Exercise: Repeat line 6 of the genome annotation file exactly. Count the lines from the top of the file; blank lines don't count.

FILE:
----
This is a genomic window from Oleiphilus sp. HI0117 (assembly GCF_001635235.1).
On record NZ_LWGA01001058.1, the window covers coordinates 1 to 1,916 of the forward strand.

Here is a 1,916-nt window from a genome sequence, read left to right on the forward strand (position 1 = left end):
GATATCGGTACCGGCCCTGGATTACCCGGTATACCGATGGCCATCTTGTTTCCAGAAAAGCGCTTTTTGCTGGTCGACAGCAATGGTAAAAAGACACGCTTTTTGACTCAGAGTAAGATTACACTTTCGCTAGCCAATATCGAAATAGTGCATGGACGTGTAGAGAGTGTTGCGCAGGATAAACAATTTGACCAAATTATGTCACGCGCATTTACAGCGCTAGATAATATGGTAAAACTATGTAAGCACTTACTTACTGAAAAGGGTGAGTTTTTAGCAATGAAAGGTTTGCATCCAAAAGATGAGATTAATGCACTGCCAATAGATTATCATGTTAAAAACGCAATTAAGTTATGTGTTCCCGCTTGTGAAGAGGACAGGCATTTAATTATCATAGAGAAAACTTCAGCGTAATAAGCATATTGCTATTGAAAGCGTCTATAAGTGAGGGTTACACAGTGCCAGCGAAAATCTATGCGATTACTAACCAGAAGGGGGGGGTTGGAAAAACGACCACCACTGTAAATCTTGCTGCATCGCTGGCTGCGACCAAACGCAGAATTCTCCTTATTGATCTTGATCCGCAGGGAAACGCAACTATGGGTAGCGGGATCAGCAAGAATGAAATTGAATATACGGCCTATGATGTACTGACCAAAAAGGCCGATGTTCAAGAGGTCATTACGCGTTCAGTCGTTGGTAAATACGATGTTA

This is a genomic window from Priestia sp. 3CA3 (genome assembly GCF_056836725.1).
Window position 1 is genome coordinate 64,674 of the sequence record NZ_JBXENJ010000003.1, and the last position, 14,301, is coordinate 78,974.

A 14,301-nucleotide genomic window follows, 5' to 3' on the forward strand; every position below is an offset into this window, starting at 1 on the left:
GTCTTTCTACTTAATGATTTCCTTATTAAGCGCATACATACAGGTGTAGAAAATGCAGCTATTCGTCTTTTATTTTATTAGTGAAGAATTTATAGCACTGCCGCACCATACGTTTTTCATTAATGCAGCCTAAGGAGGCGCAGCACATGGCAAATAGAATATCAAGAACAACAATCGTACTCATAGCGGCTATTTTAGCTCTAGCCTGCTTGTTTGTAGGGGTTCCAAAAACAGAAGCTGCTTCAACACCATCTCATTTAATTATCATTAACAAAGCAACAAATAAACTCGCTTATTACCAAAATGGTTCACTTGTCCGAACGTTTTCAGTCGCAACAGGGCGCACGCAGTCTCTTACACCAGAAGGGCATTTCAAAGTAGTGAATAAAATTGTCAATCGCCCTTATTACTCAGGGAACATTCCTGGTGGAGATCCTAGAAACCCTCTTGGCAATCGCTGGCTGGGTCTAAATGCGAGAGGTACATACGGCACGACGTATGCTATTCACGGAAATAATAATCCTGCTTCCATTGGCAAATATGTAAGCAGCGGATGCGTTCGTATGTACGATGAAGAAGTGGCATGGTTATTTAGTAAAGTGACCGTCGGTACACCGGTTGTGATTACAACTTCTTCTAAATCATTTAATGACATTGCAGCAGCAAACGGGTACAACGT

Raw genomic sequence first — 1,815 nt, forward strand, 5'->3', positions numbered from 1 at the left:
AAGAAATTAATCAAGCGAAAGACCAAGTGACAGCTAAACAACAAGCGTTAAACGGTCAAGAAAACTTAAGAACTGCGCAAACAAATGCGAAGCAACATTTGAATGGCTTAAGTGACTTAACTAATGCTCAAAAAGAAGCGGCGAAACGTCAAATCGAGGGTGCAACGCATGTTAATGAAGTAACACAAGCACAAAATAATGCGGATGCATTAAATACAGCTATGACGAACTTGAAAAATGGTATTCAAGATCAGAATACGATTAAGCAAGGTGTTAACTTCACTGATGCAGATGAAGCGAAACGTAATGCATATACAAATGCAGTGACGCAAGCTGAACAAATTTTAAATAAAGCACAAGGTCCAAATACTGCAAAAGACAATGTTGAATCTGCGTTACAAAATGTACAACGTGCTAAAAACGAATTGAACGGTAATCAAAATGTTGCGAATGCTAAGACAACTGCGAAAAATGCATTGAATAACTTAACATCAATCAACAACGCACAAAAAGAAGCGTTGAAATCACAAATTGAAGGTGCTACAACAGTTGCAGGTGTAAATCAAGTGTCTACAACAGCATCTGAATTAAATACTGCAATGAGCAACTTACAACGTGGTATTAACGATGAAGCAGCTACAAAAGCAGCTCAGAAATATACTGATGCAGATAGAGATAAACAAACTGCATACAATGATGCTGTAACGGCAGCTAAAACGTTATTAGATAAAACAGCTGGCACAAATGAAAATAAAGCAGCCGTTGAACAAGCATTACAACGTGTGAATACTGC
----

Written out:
Window position 1 is genome coordinate 64,674 of the sequence record NZ_JBXENJ010000003.1, and the last position, 14,301, is coordinate 78,974.